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underwater viaduct

Underwater viaduct for tunnels over underwater canyons
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Some proposed underwater tunnel connections are unfeasable because there's a deep sea trench in the way. On land we would simply build a viaduct over a canyon, so why not do the same when building a tunnel?

I would propose a tunnel running under the sea floor up to the trench's vertical ridge, where it will emerge from the sea floor and become a covered viaduct or above-ground tunnel (or maybe I should call it a vunnel?).

Also. for places where building any kind of conventional tunnel would be hard, but where a building bridge would also be cnstrained by shipping or wind, a full underwater viaduct can be the best solution.

The underwater viaduct thus has the potential to allow for widespread usage.

sdk16420, Sep 22 2014

Bering Strait Bridge [pocmloc, Sep 22 2014]

I did the math for buoyancy https://app.box.com...yopwwxb64csy603btck
thanks all. porpoise, maybe the current effect can be reduced by using a more hydrodynamic shape than just a round tube, for example a double teardrop cross section. Another potential burden is the effect of buoyancy. If you have a 10m inner diameter tunnel, and a one meter thick reinforced concrete shell, then you still have to somehow compensate for 29 metric tons of buoyancy per meter. But this can also be an advantage, since holding it in place with cables to prevent it from floating might be cheaper than building heavy concrete pillars every 10 meters. [sdk16420, Sep 23 2014]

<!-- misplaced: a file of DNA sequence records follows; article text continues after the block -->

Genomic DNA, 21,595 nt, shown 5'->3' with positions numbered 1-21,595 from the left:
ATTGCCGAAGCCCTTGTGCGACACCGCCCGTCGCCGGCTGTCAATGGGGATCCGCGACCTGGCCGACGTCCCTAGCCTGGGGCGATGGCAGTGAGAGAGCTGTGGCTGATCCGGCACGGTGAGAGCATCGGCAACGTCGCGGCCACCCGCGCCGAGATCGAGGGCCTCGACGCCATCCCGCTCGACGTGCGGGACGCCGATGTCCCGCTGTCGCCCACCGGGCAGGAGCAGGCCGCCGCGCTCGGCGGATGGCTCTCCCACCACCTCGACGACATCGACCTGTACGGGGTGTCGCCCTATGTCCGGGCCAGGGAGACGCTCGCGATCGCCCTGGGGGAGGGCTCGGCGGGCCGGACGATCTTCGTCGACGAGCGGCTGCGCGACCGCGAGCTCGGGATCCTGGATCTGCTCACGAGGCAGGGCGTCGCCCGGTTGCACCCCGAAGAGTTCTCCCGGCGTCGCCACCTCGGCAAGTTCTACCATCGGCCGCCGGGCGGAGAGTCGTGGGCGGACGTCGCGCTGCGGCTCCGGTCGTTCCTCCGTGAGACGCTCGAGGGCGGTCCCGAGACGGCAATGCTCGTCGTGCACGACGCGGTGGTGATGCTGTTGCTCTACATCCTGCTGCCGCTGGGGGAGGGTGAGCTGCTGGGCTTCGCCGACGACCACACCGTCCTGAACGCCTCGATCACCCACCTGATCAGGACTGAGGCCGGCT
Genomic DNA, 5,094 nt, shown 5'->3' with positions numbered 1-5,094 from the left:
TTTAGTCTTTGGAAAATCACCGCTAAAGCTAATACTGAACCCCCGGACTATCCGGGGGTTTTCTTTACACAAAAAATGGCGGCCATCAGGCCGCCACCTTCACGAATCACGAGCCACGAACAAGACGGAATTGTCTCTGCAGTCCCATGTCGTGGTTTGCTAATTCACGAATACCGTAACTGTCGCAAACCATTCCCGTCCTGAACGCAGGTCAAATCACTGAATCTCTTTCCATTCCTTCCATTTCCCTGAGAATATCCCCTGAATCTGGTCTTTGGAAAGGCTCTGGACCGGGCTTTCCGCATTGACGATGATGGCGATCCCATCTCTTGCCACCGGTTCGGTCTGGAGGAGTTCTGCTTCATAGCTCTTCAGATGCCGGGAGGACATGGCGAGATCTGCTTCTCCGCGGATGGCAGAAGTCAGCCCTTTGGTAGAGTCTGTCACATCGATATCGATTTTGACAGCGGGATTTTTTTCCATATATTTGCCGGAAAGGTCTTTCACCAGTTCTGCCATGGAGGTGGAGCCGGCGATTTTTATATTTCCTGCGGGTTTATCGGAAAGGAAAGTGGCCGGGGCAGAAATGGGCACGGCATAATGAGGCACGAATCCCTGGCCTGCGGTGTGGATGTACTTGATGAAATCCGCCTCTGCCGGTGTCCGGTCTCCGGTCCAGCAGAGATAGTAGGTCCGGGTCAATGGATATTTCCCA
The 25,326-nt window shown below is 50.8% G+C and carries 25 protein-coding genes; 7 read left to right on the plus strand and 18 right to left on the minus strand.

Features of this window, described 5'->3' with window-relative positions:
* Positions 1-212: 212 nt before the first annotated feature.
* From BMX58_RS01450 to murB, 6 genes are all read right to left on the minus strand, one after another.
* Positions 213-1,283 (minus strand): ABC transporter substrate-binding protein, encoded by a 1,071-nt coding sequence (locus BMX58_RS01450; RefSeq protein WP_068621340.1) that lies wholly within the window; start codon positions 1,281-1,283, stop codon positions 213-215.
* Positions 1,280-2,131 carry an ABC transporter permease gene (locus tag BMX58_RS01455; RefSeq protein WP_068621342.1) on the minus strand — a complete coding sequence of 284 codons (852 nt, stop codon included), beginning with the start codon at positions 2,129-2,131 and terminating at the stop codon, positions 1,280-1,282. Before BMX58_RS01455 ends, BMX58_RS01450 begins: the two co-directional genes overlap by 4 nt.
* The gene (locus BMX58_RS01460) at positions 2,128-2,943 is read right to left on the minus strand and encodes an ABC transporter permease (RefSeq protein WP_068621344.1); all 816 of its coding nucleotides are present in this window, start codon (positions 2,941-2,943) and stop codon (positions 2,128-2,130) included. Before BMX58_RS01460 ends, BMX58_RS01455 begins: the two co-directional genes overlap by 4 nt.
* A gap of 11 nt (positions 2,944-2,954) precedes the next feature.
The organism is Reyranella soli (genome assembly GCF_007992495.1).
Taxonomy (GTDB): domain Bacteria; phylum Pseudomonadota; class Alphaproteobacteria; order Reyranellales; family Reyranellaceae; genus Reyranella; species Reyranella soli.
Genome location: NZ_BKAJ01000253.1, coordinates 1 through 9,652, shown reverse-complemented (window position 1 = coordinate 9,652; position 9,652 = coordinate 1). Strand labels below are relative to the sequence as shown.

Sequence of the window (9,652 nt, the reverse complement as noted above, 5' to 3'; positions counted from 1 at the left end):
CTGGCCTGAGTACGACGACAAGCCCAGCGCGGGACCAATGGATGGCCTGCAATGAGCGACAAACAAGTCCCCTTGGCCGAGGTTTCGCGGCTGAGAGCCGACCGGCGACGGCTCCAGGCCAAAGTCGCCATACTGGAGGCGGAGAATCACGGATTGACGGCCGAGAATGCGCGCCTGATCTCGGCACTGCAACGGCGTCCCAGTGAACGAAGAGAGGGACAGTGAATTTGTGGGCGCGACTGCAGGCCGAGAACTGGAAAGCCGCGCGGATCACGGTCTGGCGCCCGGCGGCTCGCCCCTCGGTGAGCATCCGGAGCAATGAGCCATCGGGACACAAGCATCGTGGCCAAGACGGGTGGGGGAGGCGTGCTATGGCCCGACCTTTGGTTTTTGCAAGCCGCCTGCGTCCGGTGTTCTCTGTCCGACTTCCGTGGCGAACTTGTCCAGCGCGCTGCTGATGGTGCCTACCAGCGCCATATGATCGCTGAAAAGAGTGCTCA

Beaufort's Dyke http://en.wikipedia...i/Beaufort%27s_Dyke
Projects for a tunnel or Irish Sea fixed link ... have been suggested .... The Dyke has always been an important problem for such proposals [8th of 7, Sep 23 2014]

Force of sea currents https://app.box.com...it66hike9o6y9t54hzg
Here's the updated pdf with calculation for the force exerted by the sea current added. I get 11 kN of horizontal force per meter of tunnel length. [sdk16420, Sep 25 2014]

Norway plans to build on http://inhabitat.co...er-traffic-tunnels/
Hah! [sdk16420, Jul 25 2016]

[link]






       If an ocean current is 10 times slower than wind (100 fold less energy), it's still 1000 times more dense. From an energy perspective, this means an underwater viaduct would have to be 10 times stronger than a land-based one. That neglects viscosity and other fluid dynamics stuff that you need charts for, but I suspect that designing for moving water is worse than accounting for wind in most respects.   

       As long as you account for that, I don't see anything wrong with this idea.
the porpoise, Sep 22 2014
  

       Welcome to the Halfbakery.
normzone, Sep 22 2014
  

       Indeed. Welcome, [sdk].
MaxwellBuchanan, Sep 22 2014
  

       (+) for vunnel.   

       Yes, yes, welcome!
the porpoise, Sep 22 2014
  

       WTAGIPBAN [+]
pertinax, Sep 23 2014
  

       + Hi there [sdk]. Nice idea. I'd like to see an elevator it the vunnel to get back up to the vertical ridge.
xandram, Sep 23 2014
  

       Good point about buoyancy cables.   

       I did some reading about deep ocean currents, and they are much slower than surface currents. Not sure how they behave in trenches, but the fluid forces may not be so bad.   

       What did you use to make such pretty calculations?